Certainly this explains a number of things about the Tradition range, it’s slightly variable quality, for example (though good, Scheinmann’s figures are no match for those of Stadden) and the fact that some early North American Indians in our collections have the initials D.S stamped on the bases. While the Figurines range included figures not on the Tradition lists that may be explained by the fact that they were sold painted — with "conversions" effected simply by a change of colours. They may also have been individually animated.

The 1/72nd scale soldiers exude the unmistakable Stadden style. The figures are slim and anatomically well proportioned with fine detail. The British officers, gentlemen to a man, are particularly good. As Garratt notes: "These are little gems and likely to become valuable". In his Handbook for Model Soldier Collectors (1969) Don Featherstone adds to the fanfare describing the British infantry from the Crimean War range as "possibly the finest wargames figures in the world".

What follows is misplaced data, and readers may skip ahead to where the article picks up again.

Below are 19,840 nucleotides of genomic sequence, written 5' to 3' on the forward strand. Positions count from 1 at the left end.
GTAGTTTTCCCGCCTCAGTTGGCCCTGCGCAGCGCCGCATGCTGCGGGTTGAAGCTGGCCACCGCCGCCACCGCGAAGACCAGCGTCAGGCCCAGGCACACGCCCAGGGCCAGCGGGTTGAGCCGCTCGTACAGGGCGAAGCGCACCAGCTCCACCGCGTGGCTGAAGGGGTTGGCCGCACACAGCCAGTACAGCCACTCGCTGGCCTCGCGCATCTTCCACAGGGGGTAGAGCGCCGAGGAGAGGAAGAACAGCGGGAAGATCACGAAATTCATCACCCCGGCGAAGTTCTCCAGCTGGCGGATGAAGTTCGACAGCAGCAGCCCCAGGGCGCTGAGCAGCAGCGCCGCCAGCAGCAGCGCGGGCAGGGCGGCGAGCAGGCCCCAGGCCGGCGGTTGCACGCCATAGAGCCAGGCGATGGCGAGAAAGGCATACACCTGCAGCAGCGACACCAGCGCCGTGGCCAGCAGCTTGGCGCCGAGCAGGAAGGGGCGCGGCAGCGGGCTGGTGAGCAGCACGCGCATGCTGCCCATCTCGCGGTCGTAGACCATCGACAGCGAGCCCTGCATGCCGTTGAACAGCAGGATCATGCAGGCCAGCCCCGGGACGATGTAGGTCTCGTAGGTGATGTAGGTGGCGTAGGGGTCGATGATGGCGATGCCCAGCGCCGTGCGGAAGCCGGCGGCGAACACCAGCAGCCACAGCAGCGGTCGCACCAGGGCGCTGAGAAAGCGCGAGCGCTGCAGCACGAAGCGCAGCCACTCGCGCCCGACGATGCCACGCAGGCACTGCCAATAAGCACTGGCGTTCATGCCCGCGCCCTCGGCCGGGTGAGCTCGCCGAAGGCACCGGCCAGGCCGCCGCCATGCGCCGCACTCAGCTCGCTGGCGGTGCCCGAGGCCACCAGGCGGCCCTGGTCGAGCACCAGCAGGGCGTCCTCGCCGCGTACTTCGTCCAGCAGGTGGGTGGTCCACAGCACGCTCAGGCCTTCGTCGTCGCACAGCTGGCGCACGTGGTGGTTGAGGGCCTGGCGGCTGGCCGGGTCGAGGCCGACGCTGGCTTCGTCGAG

The original Stadden 1/72nds have an oblong base with "clipped" corners; the scale is marked on the underside along with Stadden’s signature and the code number. While this signature does not appear on the bases of Tradition infantry figures it does feature on those of some of the horses. Neither bears the 1/72nd scale marking, however.

Apparently unhappy with Tradition’s painting and animating standards Stadden stopped designing figures for the company in 1973. Shortly afterwards he set up his own firm in Twickenham, Charles C Stadden Studios which is still operating, run by his son Andrew. The full Tradition 25mm and 30mm range along with the 30mm figures of Edward Suren and Holger Eriksson is available from Tradition Scandinavia.

The site has been created by Richard Black and Harry Pearson